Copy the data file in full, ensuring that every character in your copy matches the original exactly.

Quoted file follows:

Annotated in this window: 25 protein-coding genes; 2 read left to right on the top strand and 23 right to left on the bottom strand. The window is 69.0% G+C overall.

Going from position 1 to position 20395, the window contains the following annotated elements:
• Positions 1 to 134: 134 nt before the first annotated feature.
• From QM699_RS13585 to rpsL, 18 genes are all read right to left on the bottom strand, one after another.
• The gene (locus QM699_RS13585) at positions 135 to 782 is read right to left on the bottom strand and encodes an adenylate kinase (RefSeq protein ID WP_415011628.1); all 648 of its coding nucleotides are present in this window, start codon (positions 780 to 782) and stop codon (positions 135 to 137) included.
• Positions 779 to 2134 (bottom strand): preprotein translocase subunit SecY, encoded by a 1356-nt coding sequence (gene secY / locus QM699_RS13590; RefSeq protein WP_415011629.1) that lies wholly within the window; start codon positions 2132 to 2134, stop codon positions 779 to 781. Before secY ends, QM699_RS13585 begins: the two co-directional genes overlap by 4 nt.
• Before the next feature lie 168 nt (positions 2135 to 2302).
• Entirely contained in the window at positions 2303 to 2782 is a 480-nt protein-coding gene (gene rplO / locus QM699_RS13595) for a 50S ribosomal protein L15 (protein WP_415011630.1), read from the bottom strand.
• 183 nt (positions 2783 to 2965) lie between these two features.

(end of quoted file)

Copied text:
Annotated in this window: 25 protein-coding genes; 2 read left to right on the top strand and 23 right to left on the bottom strand. The window is 69.0% G+C overall.

Going from position 1 to position 20395, the window contains the following annotated elements:
• Positions 1 to 134: 134 nt before the first annotated feature.
• From QM699_RS13585 to rpsL, 18 genes are all read right to left on the bottom strand, one after another.
• The gene (locus QM699_RS13585) at positions 135 to 782 is read right to left on the bottom strand and encodes an adenylate kinase (RefSeq protein ID WP_415011628.1); all 648 of its coding nucleotides are present in this window, start codon (positions 780 to 782) and stop codon (positions 135 to 137) included.
• Positions 779 to 2134 (bottom strand): preprotein translocase subunit SecY, encoded by a 1356-nt coding sequence (gene secY / locus QM699_RS13590; RefSeq protein WP_415011629.1) that lies wholly within the window; start codon positions 2132 to 2134, stop codon positions 779 to 781. Before secY ends, QM699_RS13585 begins: the two co-directional genes overlap by 4 nt.
• Before the next feature lie 168 nt (positions 2135 to 2302).
• Entirely contained in the window at positions 2303 to 2782 is a 480-nt protein-coding gene (gene rplO / locus QM699_RS13595) for a 50S ribosomal protein L15 (protein WP_415011630.1), read from the bottom strand.
• 183 nt (positions 2783 to 2965) lie between these two features.